dafa
User Rank
Prospector
Re: data
dafa   1/3/2017 11:43:17 AM
NO RATINGS
I agree this post. You can control it but cannot eliminate it. 

 

Broadway0474
User Rank
Blogger
Re: data
Broadway0474   12/30/2016 11:41:04 PM
NO RATINGS
There's always been spin, yellow journalism and the such --- newspaper owners who used their ink to buttress their political allies are no different than what Fox News does now. What's different is that people in one of the better educated societies in the world now believe that a child porn ring can be run by a presidential candidate out of a pizza joint. We are a society of chosen idiots with the wisdom of the Medieval Times. End of Days folks...

Lyndon_Henry
User Rank
Blogger
Re: data
Lyndon_Henry   12/30/2016 9:46:38 PM
NO RATINGS
..

Louis writes

 It used to be that people just took the Web for granted because they simply didn't know any better, but when it comes to news or what is considered news, a responsible person would question and look for additional sources to confirm whether the story is fact or fiction.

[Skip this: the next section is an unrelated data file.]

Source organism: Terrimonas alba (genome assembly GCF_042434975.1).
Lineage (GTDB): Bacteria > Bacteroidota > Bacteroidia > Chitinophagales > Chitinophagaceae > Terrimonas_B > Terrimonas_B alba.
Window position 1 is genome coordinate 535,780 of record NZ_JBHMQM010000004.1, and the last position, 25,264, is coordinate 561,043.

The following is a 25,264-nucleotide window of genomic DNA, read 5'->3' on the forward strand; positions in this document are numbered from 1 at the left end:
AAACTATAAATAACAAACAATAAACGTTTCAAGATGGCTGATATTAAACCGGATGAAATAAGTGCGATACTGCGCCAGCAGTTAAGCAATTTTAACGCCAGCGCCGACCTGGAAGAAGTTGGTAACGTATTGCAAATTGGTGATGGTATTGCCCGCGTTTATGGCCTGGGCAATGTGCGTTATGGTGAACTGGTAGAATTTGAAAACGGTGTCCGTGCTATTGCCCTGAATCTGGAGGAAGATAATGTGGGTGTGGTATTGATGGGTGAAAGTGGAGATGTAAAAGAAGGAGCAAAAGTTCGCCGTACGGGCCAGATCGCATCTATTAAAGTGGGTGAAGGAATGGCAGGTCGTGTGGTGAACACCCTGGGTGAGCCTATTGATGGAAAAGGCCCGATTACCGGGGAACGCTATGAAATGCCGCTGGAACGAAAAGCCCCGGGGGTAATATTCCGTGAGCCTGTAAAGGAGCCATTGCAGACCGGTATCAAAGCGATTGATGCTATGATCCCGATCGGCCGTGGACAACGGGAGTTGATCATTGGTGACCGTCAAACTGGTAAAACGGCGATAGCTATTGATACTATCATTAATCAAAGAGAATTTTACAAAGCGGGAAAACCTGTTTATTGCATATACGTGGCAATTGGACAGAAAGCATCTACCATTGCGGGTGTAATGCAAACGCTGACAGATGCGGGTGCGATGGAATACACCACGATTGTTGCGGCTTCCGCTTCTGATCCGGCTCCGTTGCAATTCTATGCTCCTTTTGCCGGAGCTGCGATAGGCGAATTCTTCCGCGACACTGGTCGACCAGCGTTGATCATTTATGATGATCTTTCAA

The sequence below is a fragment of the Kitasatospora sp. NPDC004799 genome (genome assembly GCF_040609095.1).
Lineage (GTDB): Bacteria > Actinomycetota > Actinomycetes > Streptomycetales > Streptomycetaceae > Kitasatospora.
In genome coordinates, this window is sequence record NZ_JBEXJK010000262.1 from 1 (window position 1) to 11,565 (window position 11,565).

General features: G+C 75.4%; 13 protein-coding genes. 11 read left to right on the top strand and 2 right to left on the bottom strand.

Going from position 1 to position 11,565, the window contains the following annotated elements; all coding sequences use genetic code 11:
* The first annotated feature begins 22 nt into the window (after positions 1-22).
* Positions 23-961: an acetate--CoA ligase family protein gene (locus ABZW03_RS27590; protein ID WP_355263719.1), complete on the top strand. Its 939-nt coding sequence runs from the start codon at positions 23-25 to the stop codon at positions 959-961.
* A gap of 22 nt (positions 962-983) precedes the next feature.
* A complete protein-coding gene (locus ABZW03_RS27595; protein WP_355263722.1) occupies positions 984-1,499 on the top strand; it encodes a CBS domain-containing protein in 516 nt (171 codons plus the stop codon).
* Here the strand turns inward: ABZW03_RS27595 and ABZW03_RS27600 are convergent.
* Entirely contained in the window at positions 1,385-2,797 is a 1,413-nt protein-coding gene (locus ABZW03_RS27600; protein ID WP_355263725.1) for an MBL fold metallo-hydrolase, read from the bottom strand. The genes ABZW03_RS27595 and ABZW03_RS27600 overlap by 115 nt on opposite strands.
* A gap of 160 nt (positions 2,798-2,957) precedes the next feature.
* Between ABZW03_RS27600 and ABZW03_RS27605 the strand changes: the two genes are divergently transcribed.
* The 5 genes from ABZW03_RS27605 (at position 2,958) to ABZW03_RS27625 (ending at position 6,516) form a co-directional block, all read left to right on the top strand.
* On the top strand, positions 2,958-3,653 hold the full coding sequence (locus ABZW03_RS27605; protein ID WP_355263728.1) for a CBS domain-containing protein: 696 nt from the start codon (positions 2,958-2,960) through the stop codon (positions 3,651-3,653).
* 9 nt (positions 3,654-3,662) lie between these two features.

There's a lot of discussion around this fact-truth-fake news issue, and several pundits seem to be converging on the assessment that nowadays there's widespread popular disinterest and disbelief in factual sources (particularly mainstream news) in preference for trust and belief in leaders and news sources that confirm the individual's own existing beliefs.

One interesting example of this discussion is the article Why You're Fooling Yourself About 'Fake News' posted on the liberal-leaning Talking Points Memo site by its editor/publisher, Josh Marshall. I found especially interesting his observation:

People's political beliefs don't stem from the factual information they've acquired. Far more the facts people choose to believe are the product of their political beliefs. In fact, I think it even goes beyond this. I think there's a legitimate question about how much many people actually 'believe' what we call 'fake news'. In many cases, 'fake news', the latest manufactured outrage, functions as a kind of ideational pornography, ideas and claims that excite people's political feelings, desires and fears and create feelings of connection with kindred political spirits.



 

In other words, the notion that people can be convinced by valid, factually accurate news reports, or can be persuaded to check dubious reports, is no longer a realistic expectation.